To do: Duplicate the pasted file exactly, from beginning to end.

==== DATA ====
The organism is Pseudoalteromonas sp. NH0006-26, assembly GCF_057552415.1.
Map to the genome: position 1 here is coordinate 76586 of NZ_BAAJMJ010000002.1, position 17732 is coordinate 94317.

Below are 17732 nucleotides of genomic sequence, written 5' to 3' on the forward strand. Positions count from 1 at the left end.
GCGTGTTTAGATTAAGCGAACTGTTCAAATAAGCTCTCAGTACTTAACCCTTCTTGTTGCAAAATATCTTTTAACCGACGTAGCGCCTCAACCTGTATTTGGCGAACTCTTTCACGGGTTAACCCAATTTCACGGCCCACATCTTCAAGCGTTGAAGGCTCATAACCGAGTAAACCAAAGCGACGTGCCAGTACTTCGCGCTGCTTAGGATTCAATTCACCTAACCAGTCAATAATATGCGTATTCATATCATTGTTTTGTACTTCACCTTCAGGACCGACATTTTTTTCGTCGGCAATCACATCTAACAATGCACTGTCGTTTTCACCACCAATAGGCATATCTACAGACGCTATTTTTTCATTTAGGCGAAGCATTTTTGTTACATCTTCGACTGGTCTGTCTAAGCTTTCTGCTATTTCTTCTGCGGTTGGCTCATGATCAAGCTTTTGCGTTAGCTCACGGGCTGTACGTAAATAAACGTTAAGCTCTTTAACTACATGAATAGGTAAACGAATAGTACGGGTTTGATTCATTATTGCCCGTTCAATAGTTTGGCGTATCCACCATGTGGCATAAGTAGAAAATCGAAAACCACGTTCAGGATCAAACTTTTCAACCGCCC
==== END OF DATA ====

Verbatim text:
The organism is Pseudoalteromonas sp. NH0006-26, assembly GCF_057552415.1.
Map to the genome: position 1 here is coordinate 76586 of NZ_BAAJMJ010000002.1, position 17732 is coordinate 94317.

Below are 17732 nucleotides of genomic sequence, written 5' to 3' on the forward strand. Positions count from 1 at the left end.
GCGTGTTTAGATTAAGCGAACTGTTCAAATAAGCTCTCAGTACTTAACCCTTCTTGTTGCAAAATATCTTTTAACCGACGTAGCGCCTCAACCTGTATTTGGCGAACTCTTTCACGGGTTAACCCAATTTCACGGCCCACATCTTCAAGCGTTGAAGGCTCATAACCGAGTAAACCAAAGCGACGTGCCAGTACTTCGCGCTGCTTAGGATTCAATTCACCTAACCAGTCAATAATATGCGTATTCATATCATTGTTTTGTACTTCACCTTCAGGACCGACATTTTTTTCGTCGGCAATCACATCTAACAATGCACTGTCGTTTTCACCACCAATAGGCATATCTACAGACGCTATTTTTTCATTTAGGCGAAGCATTTTTGTTACATCTTCGACTGGTCTGTCTAAGCTTTCTGCTATTTCTTCTGCGGTTGGCTCATGATCAAGCTTTTGCGTTAGCTCACGGGCTGTACGTAAATAAACGTTAAGCTCTTTAACTACATGAATAGGTAAACGAATAGTACGGGTTTGATTCATTATTGCCCGTTCAATAGTTTGGCGTATCCACCATGTGGCATAAGTAGAAAATCGAAAACCACGTTCAGGATCAAACTTTTCAACCGCCC